Originally Published 2006-06-01 07:04:48 Published on Jun 01, 2006
The Nepalese revolution is only the latest manifestation of the power of the people in compelling dictatorial forces to yield. In February 1986, the Philippine people had brought down a dictatorship and restored democracy in their dramatic four-day People Power Revolution.
Nepal: India should keep hard options in reserve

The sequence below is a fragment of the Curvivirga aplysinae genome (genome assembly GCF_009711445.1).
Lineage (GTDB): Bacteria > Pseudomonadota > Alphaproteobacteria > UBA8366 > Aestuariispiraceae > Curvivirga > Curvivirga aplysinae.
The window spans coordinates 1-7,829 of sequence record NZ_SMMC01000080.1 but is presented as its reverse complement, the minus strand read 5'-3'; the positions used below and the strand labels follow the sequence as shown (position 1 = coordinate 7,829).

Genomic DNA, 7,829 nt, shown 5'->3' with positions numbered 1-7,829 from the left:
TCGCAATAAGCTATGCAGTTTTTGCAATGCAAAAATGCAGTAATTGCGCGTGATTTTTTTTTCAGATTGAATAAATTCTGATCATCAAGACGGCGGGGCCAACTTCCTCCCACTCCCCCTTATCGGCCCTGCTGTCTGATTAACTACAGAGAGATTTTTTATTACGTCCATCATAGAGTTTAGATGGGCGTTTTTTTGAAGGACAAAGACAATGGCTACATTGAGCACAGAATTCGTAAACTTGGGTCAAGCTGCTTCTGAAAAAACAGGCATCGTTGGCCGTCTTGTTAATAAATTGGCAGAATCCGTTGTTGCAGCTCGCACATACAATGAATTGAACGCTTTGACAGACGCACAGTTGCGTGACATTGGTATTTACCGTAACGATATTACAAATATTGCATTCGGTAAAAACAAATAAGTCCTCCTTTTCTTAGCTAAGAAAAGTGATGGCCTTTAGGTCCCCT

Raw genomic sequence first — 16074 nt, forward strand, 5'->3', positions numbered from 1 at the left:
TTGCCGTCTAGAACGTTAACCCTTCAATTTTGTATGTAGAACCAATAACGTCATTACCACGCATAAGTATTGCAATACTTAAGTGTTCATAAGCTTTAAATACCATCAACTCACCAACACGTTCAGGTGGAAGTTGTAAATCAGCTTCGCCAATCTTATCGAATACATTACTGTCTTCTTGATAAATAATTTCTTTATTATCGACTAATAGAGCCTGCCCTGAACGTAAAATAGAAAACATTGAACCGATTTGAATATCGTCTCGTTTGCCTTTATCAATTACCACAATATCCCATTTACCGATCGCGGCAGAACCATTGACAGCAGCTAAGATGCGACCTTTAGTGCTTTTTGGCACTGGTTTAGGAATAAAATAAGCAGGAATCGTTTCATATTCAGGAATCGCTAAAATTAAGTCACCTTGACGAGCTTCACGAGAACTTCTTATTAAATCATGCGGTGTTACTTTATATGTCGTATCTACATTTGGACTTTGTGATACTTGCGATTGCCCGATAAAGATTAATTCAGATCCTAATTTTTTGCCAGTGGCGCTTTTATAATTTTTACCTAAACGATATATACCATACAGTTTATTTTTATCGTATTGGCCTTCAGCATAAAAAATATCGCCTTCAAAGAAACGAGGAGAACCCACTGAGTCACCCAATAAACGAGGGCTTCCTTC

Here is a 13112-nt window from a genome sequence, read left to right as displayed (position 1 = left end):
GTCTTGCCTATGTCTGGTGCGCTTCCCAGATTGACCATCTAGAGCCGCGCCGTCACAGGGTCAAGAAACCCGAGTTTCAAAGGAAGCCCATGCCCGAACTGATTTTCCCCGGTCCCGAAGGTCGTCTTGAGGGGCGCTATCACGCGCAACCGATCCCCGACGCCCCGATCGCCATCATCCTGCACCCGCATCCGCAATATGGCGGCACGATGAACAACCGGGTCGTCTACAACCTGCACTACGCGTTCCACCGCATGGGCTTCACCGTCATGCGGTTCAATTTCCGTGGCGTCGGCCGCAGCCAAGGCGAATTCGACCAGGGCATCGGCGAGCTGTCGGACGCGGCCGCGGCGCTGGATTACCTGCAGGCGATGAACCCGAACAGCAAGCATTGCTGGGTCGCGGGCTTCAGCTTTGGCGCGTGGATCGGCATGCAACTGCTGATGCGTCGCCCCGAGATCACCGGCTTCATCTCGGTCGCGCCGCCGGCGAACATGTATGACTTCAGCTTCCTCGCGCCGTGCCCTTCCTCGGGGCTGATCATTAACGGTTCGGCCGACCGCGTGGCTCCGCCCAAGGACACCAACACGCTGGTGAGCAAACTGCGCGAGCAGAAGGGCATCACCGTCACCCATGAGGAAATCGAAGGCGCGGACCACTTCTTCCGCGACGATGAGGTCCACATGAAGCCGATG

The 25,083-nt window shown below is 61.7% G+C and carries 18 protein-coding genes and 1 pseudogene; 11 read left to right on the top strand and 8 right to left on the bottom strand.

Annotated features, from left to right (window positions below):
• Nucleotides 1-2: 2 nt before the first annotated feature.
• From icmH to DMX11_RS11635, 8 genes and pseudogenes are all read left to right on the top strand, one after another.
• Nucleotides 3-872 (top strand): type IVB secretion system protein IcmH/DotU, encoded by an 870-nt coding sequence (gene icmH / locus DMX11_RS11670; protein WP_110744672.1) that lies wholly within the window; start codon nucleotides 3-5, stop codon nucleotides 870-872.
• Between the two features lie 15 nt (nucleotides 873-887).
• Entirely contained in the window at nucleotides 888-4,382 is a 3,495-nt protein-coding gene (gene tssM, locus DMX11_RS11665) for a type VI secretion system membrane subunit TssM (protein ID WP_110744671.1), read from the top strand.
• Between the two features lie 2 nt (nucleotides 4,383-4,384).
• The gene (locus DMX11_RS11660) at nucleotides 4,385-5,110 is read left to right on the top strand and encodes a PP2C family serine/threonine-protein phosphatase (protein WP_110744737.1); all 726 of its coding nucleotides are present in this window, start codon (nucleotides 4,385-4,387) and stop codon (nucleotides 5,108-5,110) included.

The Nepalese revolution is only the latest manifestation of the power of the people in compelling dictatorial forces to yield. In February 1986, the Philippine people had brought down a dictatorship and restored democracy in their dramatic four-day People Power Revolution. Though the Soviet communist regime had quelled both the 1956 Hungarian Uprising and the 1968 Prague Spring with tanks in the street, the influence of Lech Walesa's 'Solidarity' movement in Poland led to the intensification and spread of anti-communist ideals throughout the countries of the Eastern Bloc, weakening their communist governments.&nbsp; <br /> <br /> The citizens of neighbouring Czechoslovakia threw off the shackles of four decades of totalitarian communist rule in what has been called the "Velvet Revolution". The victory of the Ukrainian people's Orange Revolution over their country's corrupt leadership and the installation of Viktor Yushchenko as President in January 2005, represented a new landmark in the history of peoples' movements for democracy. The Cedar Revolution in April 2005 ended the Syrian military occupation of Lebanon after 30 years.&nbsp; <br /> <br /> However, the Nepalese people's short but intense agitation that led to the restoration of parliamentary democracy in April 2006, after over two years of brutal repression, is nothing short of spectacular in the breadth of its reach and the depth of its significance. In the face of fearless crowds creeping up on the Narayanhitty Palace, King Gyanendra finally threw in the towel. In many ways the scenes of frenzied crowds on the streets of Kathmandu resembled the last hours of the regime of the Shah of Iran. However, Gyanendra's Himalayan Kingdom, which he treated as a personal fiefdom, is still in a royal mess.&nbsp; <br /> <br /> Delighted by their victory over totalitarianism, the people of Nepal welcomed the transfer of power to the Seven Party Alliance (SPA) headed by octogenarian Prime Minister G. P. Koirala, despite the ever-squabbling and corrupt Nepalese politicians having lost the people's confidence years ago. The Maoists, whose writ runs over large swathes of rural Nepal, have declared a cease-fire for three months but have set tough conditions for elections to a new Constituent Assembly, including the release of their cadres from jails in Nepal and India. Both these honeymoons are likely to be short-lived. Fissures have already begun to appear among the constituents of the SPA over their approach to bringing the Maoists into the mainstream.&nbsp; <br /> <br /> The arrogant and wily monarch that he is, King Gyanendra's recent moves are at best only a tactical retreat to stave off what was quite obviously an imminent lynching. He appears to be light years away from realising that in the eyes of the people he is the problem and cannot, therefore, be part of the solution. The Royal Nepalese Army (the prefix 'Royal' has now been dropped) had earned the wrath of the people with its high-handed tactics in crushing the movement for democracy. Though the traditionally loyal Army, that is officered at the senior level by the King's handpicked appointees, has reluctantly agreed to place itself under civilian control, it remains to be seen whether it will actually take orders from a civilian dispensation or continue to take its bearings from the palace.&nbsp; <br /> <br /> Though the King of Nepal has been traditionally revered as an incarnation of the Hindu God Vishnu, the Nepalese people have made no secret of their contempt for King Gyanendra. There is no clarity on whether the King will be willing to abdicate if the Constituent Assembly adopts a Republican model. In case the King has the good sense to hand over all executive power to the people and accept a ceremonial role in a constitutional monarchy like the Queen of Britain, the people may yet accept such an arrangement despite their reservations.&nbsp; <br /> <br /> The Maoists too have a diabolical game plan. As they are well armed and have terrorised most of the rural areas, they hope to win the elections to a Constituent Assembly and then dictate terms. So far they have failed to show any enthusiasm for laying down their arms as a pre-condition for their participation in the proposed electoral process. It is not even clear whether they genuinely wish to share power with the SPA, or if their interests lie in capturing Kathmandu through the ballot box, if they can, to govern Nepal in keeping with their ideologically driven policies.&nbsp; <br /> <br /> The international community did not cover itself with glory with its tacit support for the King despite his assumption of absolute power on February 1, 2005 as it saw the Maoists as the greater evil. Even though the King's repressive regime had launched a brutal campaign to crush the movement for democracy, Ambassador James F. Moriarty of the United States was advocating reconciliation till late-March 2006 and was opposed to the 12-point agreement reached between the SPA and the Maoists for the restoration of democracy. As Nepal's neighbour, India's "twin-pillar" doctrine of supporting multi-party democracy under the rubric of constitutional monarchy lulled the King into complacence and angered the Nepalese people.&nbsp; <br /> <br /> India is itself plagued by Maoist violence in 150 districts of 14 states. In recent months the Maoists have broken into jails to free incarcerated cadres, hijacked a train and attacked police stations to loot arms and ammunition. Daily incidents of violence and IED blasts are commonplace. In the deep jungles of Central India the Maoists collect taxes and impose fines. They are rapidly acquiring organisational cohesiveness and may soon begin to coordinate their attacks. As has been the case with insurgencies in Jammu and Kashmir and India's north-eastern states, inimical neighbours are bound to jump into the fray with what they call "political, diplomatic and moral" support. Hence, the Indian government has been apprehensive of growing linkages between Indian and Nepalese Maoists.&nbsp; <br /> <br /> A full-fledged civil war in Nepal that results in a Maoist take over would be immensely detrimental to India's national security interests. Even though such a prospect is improbable at present, the present situation in Nepal is far from stable. It is time India stopped hedging its bets and came out with a clear pro-democracy policy while simultaneously remaining prepared for harder options if the need for these arises.&nbsp; <br /> <br /> </font> <font size="2" class="greytext1"> <em>The writer is Director, Security Studies and Senior Fellow, Observer Research Foundation, New Delhi. <br /> <br /> Source: The Tribune, Chandigarh, May 24, 2006. <br /> </em> <br /> <br /> <br /> <em>* Views expressed in this article are those of the author and do not necessarily reflect those of Observer Research Foundation.</em> <br />